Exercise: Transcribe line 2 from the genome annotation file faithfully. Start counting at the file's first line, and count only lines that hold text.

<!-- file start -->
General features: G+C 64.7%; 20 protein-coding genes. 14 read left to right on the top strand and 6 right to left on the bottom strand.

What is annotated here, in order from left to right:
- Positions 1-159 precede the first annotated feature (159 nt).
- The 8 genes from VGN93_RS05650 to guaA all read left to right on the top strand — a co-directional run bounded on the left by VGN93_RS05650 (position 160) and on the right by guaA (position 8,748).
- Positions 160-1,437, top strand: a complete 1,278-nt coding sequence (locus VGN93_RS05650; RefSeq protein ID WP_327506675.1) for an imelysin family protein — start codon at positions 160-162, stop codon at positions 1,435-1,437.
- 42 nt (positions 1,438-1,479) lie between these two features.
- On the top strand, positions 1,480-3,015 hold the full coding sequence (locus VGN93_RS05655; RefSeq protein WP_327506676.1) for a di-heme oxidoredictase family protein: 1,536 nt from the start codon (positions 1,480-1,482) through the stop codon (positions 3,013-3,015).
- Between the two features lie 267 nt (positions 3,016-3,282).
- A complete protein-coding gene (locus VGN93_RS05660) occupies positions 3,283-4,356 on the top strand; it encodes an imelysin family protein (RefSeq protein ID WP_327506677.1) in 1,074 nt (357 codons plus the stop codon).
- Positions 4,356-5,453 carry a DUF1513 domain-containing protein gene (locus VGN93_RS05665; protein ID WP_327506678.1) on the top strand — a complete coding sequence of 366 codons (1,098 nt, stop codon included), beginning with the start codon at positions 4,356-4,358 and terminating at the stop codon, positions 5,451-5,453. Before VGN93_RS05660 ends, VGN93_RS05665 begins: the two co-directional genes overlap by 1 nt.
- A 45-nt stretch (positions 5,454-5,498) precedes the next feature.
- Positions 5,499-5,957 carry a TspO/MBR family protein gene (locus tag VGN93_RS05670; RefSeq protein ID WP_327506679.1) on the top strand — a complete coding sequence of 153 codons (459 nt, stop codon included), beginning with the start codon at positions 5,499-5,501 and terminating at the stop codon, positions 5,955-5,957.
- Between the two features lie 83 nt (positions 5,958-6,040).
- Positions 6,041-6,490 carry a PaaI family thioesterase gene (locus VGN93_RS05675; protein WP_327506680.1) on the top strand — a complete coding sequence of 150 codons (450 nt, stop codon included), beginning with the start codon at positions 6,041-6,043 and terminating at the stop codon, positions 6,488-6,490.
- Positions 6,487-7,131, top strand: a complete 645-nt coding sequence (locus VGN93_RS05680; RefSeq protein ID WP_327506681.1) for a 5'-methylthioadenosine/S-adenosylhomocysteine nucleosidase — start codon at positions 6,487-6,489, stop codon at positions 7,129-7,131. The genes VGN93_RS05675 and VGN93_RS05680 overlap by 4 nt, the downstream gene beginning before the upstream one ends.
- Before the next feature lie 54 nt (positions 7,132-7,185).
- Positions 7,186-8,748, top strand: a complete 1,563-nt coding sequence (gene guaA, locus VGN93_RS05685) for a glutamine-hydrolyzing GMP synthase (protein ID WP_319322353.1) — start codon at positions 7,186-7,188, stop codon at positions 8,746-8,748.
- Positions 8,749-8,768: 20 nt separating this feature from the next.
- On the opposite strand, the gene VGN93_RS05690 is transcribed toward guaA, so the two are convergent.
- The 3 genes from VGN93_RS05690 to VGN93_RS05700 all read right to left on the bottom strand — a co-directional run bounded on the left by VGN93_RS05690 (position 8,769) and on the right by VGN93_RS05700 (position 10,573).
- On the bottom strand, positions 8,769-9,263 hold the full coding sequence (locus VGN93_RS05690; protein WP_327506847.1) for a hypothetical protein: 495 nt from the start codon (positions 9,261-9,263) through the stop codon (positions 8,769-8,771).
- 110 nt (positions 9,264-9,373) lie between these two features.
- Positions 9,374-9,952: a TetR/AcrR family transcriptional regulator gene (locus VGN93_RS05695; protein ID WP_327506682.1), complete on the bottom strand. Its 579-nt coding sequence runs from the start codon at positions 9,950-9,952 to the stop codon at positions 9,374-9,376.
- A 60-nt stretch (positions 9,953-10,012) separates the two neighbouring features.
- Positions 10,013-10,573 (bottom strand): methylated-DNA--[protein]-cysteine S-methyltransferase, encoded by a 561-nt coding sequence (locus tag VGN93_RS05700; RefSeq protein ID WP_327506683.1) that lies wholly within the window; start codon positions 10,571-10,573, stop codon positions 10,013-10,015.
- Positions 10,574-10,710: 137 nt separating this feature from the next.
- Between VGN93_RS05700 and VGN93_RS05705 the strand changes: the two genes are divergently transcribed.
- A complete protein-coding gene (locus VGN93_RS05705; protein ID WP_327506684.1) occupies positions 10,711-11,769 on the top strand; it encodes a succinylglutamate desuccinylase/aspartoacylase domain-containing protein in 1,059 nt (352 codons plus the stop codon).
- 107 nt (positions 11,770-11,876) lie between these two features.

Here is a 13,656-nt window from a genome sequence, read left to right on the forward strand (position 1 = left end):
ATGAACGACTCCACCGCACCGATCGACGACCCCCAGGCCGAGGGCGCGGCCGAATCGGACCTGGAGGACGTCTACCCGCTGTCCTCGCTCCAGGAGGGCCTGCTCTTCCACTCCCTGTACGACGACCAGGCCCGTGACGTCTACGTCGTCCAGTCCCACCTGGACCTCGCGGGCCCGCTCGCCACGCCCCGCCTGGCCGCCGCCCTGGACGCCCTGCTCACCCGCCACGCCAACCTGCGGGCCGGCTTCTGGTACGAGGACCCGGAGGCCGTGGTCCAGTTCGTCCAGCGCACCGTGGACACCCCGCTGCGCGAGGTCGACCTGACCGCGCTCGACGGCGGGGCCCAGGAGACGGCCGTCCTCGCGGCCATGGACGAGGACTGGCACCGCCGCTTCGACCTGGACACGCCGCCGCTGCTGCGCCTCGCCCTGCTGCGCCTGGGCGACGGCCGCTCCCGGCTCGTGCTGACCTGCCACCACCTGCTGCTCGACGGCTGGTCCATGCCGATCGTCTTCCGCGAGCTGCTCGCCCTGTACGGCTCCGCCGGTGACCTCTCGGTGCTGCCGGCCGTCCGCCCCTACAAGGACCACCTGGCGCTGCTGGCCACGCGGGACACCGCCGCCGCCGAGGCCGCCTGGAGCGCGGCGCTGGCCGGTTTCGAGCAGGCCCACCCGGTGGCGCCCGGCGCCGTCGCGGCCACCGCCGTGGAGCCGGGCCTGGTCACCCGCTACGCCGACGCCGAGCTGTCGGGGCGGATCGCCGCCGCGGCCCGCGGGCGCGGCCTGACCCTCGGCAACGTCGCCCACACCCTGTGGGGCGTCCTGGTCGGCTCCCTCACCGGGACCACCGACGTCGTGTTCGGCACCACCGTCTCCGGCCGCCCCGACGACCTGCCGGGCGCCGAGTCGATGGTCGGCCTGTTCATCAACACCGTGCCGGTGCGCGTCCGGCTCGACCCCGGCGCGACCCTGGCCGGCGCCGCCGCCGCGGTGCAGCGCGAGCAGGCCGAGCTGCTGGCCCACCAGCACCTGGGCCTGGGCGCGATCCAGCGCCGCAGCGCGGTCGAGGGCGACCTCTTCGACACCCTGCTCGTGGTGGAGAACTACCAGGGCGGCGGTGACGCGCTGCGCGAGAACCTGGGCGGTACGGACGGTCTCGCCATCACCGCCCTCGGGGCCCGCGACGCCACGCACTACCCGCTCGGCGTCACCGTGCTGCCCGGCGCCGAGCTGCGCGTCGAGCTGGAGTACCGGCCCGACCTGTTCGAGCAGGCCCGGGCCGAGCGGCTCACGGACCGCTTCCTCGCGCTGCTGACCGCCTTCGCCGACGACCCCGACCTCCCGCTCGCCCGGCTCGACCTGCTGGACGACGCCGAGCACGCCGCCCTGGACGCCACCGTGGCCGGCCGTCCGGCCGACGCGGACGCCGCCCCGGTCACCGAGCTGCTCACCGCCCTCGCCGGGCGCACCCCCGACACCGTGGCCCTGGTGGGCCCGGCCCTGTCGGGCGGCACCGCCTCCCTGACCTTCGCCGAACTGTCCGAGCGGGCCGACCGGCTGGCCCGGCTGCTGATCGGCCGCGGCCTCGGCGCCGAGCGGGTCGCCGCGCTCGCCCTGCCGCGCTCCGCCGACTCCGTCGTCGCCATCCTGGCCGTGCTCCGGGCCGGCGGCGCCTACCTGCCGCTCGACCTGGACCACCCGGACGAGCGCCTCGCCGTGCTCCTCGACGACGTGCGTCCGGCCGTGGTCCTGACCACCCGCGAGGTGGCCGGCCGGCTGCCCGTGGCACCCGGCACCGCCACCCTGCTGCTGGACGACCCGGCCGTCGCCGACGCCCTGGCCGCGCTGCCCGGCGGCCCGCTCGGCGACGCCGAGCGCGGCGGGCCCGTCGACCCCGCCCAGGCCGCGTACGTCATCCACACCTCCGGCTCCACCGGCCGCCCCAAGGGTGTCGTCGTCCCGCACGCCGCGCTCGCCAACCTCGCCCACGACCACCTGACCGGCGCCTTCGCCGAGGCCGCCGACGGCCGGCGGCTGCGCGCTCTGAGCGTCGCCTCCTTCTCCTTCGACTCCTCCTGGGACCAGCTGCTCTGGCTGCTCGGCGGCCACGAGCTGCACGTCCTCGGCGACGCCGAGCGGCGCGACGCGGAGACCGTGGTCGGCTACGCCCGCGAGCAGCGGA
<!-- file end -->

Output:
What is annotated here, in order from left to right: